Anyone who drives through densely populated areas knows the frustration of traffic jams. There are stretches of roads notorious for frustrating drivers and making perfectly punctual people late for their appointments. In Los Angeles, it’s the 405; New York has the Cross Bronx freeway; and the Dan Ryan Expressway in Chicago is anything but express. As bad as it is to sit on one of these stretches of road and look out to see nothing but brake lights on lines of cars, there is a worse traffic jam to be in. Imagine being on the ocean and as far as the eye can see on a never ending horizon are fleets of ships—giant ships in uncountable numbers. All these ships are waiting to cross one relatively small strip of water. All the ships have a schedule and are loaded with valuable cargo. None will reach their final port of call on time. This is the scene all too often at the Panama Canal and the frustration of international shipping traffic.
For nearly 100 years, the Panama Canal has served as the major passageway between the Atlantic and Pacific Oceans for carrier ships. As world trade has increased over the last century, the Panama Canal has been pushed relentlessly toward its capacity. The Panama Canal is quite impressive in size; it allows ships 965 feet long, 106 feet wide, and 39.5 feet deep to cross the isthmus connecting North and South America. Since the opening of the canal, many ships of this maximum size, called Panamax, have been built. While these ships are massive—more than the length of 8 football fields combined including end-zones—ocean carriers think bigger. We now live in a post-Panamax world with megaships well beyond the size of anything the builders of the Panama Canal would have had in mind as they were building. With the increase in traffic from a booming world economy and the increase in size of ships, the only thing to do is expand the Panama Canal.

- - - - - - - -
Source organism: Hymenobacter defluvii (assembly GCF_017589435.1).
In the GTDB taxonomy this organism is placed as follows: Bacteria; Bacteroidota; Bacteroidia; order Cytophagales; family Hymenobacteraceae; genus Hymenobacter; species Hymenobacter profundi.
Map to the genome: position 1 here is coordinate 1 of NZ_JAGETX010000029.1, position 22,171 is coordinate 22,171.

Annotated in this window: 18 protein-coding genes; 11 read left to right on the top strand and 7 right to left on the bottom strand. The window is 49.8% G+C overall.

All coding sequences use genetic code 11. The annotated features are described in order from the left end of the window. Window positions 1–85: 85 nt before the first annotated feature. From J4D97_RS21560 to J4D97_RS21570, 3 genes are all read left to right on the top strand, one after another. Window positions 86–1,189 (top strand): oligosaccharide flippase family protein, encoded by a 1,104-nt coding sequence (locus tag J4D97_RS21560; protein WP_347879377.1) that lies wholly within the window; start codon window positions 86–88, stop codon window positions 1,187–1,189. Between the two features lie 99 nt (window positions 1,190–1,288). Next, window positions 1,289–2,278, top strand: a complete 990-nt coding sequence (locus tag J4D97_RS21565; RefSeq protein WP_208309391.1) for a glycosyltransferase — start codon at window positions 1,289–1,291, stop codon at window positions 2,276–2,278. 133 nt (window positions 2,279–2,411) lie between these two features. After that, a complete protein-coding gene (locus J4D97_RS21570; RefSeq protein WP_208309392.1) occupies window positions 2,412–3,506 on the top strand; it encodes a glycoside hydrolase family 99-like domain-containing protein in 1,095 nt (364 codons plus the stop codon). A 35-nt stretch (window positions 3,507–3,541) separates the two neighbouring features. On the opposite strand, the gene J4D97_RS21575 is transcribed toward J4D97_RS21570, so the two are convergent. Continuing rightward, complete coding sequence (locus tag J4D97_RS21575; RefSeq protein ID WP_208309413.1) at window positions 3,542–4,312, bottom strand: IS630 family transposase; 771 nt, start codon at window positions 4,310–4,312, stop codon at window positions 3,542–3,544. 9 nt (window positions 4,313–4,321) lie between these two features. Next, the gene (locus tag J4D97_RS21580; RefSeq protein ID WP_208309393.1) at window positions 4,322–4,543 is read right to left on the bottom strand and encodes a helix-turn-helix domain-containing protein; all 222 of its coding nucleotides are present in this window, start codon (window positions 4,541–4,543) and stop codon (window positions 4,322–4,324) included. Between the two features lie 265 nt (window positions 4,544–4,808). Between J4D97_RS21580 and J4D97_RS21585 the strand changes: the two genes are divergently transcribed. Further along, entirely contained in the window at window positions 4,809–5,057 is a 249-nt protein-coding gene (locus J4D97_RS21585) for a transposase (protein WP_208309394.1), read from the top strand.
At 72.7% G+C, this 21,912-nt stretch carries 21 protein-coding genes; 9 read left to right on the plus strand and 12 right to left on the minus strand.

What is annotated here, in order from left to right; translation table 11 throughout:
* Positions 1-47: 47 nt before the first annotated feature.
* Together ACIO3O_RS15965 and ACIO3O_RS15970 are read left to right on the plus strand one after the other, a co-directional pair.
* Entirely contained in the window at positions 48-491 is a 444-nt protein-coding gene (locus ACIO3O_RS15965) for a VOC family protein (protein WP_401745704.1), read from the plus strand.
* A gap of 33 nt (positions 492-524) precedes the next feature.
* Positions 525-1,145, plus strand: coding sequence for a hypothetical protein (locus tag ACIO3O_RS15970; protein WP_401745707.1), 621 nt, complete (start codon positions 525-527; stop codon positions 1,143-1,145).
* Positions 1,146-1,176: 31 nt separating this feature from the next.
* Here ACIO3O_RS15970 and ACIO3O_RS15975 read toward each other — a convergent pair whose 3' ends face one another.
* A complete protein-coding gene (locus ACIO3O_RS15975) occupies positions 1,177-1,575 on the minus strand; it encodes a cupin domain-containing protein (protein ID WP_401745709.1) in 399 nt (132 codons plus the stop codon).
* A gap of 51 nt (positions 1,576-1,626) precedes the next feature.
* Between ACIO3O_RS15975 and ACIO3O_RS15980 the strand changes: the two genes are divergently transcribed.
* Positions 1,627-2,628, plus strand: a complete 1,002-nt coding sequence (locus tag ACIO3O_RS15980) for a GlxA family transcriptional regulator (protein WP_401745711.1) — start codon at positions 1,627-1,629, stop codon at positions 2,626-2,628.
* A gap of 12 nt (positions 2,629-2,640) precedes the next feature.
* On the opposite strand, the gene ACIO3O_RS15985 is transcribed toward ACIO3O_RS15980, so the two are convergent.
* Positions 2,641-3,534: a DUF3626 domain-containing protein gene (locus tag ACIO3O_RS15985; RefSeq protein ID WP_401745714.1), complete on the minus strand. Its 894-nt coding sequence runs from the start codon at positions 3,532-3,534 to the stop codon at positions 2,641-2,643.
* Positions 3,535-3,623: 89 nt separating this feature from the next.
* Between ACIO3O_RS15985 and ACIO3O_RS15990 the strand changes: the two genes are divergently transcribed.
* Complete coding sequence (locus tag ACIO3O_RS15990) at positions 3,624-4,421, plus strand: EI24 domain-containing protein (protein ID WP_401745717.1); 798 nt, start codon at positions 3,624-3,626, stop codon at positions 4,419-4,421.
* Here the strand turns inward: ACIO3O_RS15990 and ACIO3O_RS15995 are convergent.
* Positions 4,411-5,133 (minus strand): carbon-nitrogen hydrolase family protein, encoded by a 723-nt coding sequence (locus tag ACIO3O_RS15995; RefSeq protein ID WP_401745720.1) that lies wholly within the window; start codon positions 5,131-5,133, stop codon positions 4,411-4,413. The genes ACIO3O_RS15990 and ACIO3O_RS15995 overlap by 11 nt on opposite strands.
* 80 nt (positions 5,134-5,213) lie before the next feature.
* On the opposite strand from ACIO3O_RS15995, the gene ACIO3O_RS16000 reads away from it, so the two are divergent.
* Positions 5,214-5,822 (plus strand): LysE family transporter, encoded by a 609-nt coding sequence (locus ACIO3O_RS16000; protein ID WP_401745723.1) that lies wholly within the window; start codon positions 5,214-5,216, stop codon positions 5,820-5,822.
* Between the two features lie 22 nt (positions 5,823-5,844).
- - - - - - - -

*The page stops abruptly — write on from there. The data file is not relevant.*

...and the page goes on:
The expansion plan that is currently being implemented is supposed to double capacity of the canal by 2015. It will be great news for ocean carriers when this work is complete, allowing more cargo to pass through the canal efficiently. On the other hand, the construction will be nervously watched during the next four years. Who hasn’t experienced delays on the road because of construction? Routine maintenance causes backups at the canal that result in bidding wars ending in the hundreds of thousands of dollars to allow ships to skip ahead in line. Imagine the result of full shutdowns to the canal. You’ve probably taken at least one really bad detour on a trip, but imagine this: the detour around South America would be 7,872 miles long. Carriers already struggle with reliability of ship schedules and have rates that are notoriously volatile. As the expansion of the Panama Canal continues over the next four years, will we see increased unreliability and hiked prices? We’ll have to watch and see.